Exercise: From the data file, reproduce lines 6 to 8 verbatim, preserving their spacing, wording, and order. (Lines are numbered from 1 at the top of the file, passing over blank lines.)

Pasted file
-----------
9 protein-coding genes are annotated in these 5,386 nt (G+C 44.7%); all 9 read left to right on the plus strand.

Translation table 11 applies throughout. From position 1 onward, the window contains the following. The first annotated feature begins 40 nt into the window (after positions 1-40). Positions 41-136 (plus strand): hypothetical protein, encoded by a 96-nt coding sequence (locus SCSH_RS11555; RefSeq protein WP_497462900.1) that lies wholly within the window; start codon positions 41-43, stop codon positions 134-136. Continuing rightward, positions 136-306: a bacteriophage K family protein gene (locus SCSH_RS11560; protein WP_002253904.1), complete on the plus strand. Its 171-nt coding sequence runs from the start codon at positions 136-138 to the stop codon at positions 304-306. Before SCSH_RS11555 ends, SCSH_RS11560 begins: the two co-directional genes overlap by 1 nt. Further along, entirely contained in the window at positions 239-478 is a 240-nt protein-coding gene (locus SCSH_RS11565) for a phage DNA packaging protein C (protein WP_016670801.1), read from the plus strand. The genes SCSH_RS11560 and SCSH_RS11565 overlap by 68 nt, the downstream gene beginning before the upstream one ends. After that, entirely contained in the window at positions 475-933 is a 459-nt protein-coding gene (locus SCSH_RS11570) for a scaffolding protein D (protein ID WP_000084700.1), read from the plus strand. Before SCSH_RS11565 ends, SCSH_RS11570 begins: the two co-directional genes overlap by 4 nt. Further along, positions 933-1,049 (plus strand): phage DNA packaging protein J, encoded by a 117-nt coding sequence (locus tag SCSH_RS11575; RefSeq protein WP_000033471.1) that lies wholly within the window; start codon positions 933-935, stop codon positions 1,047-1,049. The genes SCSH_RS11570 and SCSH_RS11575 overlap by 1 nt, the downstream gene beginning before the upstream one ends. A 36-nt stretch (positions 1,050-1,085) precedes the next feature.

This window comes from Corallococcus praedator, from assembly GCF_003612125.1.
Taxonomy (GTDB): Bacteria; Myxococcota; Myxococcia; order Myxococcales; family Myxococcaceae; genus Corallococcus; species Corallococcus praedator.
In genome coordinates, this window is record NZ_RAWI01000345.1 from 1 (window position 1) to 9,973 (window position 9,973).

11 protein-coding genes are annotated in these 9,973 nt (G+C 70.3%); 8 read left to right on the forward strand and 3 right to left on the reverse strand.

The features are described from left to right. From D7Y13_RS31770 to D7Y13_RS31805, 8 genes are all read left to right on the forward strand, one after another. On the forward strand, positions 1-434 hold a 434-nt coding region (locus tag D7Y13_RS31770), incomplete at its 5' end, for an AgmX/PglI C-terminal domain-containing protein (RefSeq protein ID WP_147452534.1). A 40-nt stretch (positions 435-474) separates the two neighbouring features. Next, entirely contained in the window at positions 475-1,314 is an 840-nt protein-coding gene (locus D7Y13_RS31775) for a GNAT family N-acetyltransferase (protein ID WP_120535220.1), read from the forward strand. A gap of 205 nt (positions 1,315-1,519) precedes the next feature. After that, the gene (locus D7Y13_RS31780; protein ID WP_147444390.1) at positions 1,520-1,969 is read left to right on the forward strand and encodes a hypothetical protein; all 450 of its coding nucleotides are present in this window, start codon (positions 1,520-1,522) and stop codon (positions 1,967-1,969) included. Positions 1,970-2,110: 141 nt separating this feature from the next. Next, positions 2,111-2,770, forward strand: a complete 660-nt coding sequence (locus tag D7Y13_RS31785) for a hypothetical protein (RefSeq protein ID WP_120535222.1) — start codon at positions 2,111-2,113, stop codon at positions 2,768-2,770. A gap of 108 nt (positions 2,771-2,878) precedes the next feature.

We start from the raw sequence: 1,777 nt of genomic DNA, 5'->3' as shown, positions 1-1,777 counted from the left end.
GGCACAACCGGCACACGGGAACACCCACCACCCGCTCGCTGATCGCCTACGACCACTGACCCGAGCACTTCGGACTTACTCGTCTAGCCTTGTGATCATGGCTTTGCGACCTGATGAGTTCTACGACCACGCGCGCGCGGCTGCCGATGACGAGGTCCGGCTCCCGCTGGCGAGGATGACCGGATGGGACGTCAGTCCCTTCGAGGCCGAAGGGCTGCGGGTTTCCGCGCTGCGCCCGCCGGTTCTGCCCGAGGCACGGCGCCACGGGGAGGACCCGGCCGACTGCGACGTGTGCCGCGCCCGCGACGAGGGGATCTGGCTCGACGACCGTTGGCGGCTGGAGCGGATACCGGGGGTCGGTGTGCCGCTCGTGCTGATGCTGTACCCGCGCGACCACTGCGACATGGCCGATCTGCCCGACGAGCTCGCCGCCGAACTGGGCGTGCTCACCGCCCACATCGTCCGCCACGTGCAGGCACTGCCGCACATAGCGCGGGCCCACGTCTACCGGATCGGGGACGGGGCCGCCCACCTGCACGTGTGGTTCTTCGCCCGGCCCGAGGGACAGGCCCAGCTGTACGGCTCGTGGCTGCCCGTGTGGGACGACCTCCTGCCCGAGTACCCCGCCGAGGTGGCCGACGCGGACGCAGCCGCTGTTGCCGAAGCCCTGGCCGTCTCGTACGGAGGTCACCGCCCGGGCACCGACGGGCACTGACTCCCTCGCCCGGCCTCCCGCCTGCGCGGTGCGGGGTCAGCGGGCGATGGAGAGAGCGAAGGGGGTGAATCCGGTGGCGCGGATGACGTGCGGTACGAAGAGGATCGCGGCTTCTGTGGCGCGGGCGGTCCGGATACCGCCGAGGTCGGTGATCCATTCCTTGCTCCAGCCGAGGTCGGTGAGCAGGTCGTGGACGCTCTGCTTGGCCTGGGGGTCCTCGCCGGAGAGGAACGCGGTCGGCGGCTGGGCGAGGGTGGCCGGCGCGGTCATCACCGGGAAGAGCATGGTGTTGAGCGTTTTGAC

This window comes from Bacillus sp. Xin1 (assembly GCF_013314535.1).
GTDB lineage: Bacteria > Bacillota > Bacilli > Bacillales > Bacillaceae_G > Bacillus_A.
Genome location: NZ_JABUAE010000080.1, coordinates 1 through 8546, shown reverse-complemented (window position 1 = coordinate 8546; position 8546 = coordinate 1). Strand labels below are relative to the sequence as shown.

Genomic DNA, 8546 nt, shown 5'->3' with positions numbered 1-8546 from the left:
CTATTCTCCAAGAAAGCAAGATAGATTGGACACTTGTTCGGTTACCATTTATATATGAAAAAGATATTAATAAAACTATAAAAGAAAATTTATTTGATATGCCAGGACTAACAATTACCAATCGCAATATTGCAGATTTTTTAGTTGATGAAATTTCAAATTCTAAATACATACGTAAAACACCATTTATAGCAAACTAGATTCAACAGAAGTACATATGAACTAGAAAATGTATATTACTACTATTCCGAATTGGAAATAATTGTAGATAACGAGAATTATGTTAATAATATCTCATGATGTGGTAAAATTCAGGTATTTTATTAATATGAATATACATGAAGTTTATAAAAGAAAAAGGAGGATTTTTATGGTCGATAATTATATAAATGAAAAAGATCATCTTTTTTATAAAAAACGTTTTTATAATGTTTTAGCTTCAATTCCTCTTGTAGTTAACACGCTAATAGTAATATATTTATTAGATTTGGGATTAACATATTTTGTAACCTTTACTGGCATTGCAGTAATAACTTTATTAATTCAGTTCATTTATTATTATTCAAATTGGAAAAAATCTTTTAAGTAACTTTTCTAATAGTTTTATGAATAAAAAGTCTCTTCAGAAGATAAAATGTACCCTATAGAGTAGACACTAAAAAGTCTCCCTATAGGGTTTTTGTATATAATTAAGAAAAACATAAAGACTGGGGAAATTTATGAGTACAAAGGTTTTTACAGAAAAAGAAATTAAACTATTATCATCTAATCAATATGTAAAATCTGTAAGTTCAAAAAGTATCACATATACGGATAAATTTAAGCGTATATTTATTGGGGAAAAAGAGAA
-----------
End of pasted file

11 protein-coding genes are annotated in these 9,973 nt (G+C 70.3%); 8 read left to right on the forward strand and 3 right to left on the reverse strand.

The features are described from left to right. From D7Y13_RS31770 to D7Y13_RS31805, 8 genes are all read left to right on the forward strand, one after another. On the forward strand, positions 1-434 hold a 434-nt coding region (locus tag D7Y13_RS31770), incomplete at its 5' end, for an AgmX/PglI C-terminal domain-containing protein (RefSeq protein ID WP_147452534.1). A 40-nt stretch (positions 435-474) separates the two neighbouring features. Next, entirely contained in the window at positions 475-1,314 is an 840-nt protein-coding gene (locus D7Y13_RS31775) for a GNAT family N-acetyltransferase (protein ID WP_120535220.1), read from the forward strand. A gap of 205 nt (positions 1,315-1,519) precedes the next feature. After that, the gene (locus D7Y13_RS31780; protein ID WP_147444390.1) at positions 1,520-1,969 is read left to right on the forward strand and encodes a hypothetical protein; all 450 of its coding nucleotides are present in this window, start codon (positions 1,520-1,522) and stop codon (positions 1,967-1,969) included. Positions 1,970-2,110: 141 nt separating this feature from the next. Next, positions 2,111-2,770, forward strand: a complete 660-nt coding sequence (locus tag D7Y13_RS31785) for a hypothetical protein (RefSeq protein ID WP_120535222.1) — start codon at positions 2,111-2,113, stop codon at positions 2,768-2,770. A gap of 108 nt (positions 2,771-2,878) precedes the next feature.

We start from the raw sequence: 1,777 nt of genomic DNA, 5'->3' as shown, positions 1-1,777 counted from the left end.